Contemporary photographers with an Egypt focus
Giving meaning to the ordinary: Photojournalist, Associated Press contributor and head of Everyday Egypt, Roger Anis is an internationally-renowned photojournalist who began his career documenting the 25 January revolution. He has also served as a collaborator with UNICEF Egypt on a book and exhibition project about street children and children at risk. His affinity for women, animals and working class families as subjects of his snapshots have given his exhibitions a unique perspective on everything from Shaabi beaches and animals in captivity to Upper Egypt (here and here) and reflections on women’s freedoms. Anis, a graduate of the faculty of arts, has also worked on more introspective collections, including reflections on marriage in Egypt.
Everyone’s a photographer: That is the promise that Karim El Hayawan’s work has given to so many amateur photographers. El Hayawan, whose Instagram profile describes him as “meandering,” is an architect, interior designer and photographer. El Hayawan’s portfolio includes everything from commercial photography to artistic shots to everyday images from Cairo. But it was his Cairo walks, weekly appointments with fellow flâneurs which he began organizing for friends, tourists, amateur photographers, and just about anyone interested in joining in his “meanderings” of the streets of Cairo in 2016, that made him such an iconic figure for local photographers looking for inspiration.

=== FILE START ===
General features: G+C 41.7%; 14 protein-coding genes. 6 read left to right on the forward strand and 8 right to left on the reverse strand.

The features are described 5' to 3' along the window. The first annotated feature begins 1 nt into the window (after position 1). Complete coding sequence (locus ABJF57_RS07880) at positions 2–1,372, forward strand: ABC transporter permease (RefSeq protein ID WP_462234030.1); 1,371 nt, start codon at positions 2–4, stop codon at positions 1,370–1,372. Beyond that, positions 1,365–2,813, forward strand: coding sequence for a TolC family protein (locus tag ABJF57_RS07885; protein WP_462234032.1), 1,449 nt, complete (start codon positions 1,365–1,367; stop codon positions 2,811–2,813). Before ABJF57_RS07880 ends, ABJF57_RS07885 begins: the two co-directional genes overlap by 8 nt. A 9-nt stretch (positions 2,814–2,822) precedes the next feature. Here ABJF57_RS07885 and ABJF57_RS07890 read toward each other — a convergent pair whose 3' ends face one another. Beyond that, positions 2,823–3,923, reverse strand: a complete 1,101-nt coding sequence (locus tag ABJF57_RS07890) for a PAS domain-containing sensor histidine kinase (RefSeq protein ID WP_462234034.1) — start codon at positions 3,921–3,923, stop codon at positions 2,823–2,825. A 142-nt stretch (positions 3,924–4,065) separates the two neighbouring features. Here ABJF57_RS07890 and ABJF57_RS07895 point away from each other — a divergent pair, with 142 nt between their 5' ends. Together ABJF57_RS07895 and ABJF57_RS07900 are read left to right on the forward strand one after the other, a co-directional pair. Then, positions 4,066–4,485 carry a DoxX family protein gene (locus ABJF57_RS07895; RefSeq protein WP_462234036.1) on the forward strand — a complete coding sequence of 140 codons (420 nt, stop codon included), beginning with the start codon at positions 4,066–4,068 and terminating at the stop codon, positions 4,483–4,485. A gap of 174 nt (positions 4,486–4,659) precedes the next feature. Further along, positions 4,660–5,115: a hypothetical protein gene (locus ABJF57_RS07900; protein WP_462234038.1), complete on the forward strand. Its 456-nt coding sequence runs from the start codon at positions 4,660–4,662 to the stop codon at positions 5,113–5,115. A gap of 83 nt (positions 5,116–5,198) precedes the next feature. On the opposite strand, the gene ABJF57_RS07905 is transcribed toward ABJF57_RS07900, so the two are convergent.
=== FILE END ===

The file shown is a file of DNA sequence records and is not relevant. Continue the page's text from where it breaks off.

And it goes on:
But not everyone has what it takes to be a photojournalist. Which is probably the first thought that comes to mind seeing Asmaa Waguih’s immersive photojournalism (LinkedIn), whose work with the LA Times, Thomson Reuters and Redux has taken her from Baghdad and Basra to Gaza, Lebanon, Pakistan, Kurdistan, Syria, Libya, Yemen, and of course, across Egypt. From documenting women fighters battling Daesh at the Kurdistan Workers Party military base in Iraq’s Mount Sinjar to capturing the reported healing powers of Siwa’s sand baths to up-close-and-personal photos of populist uprisings during the Arab Spring, Waguih’s work is a reminder of the courage that it takes to venture into the field with a camera in hand.
And sometimes, it’s the ordinary that needs capturing — which is much of what Sima Diab, an editorial and commercial photographer based in Cairo and Beirut does: Give meaning to the ordinary for stories that are featured everywhere from The New York Times to The Washington Post. Her portfolio includes the architectural history of some of Zamalek's oldest buildings through their “glitchy” antique elevators to spotlighting the lives of farmers worried about how the Grand Ethiopian Renaissance Dam might affect their livelihoods to showing the impact of covid on Ramadan festivities. But Diab’s isn’t limited to the ordinary, with a portfolio that includes snaps of the Evergreen lodged in the Suez Canal and the aftermath of the Beirut port blast, as well as work for NGOs and commercial photography.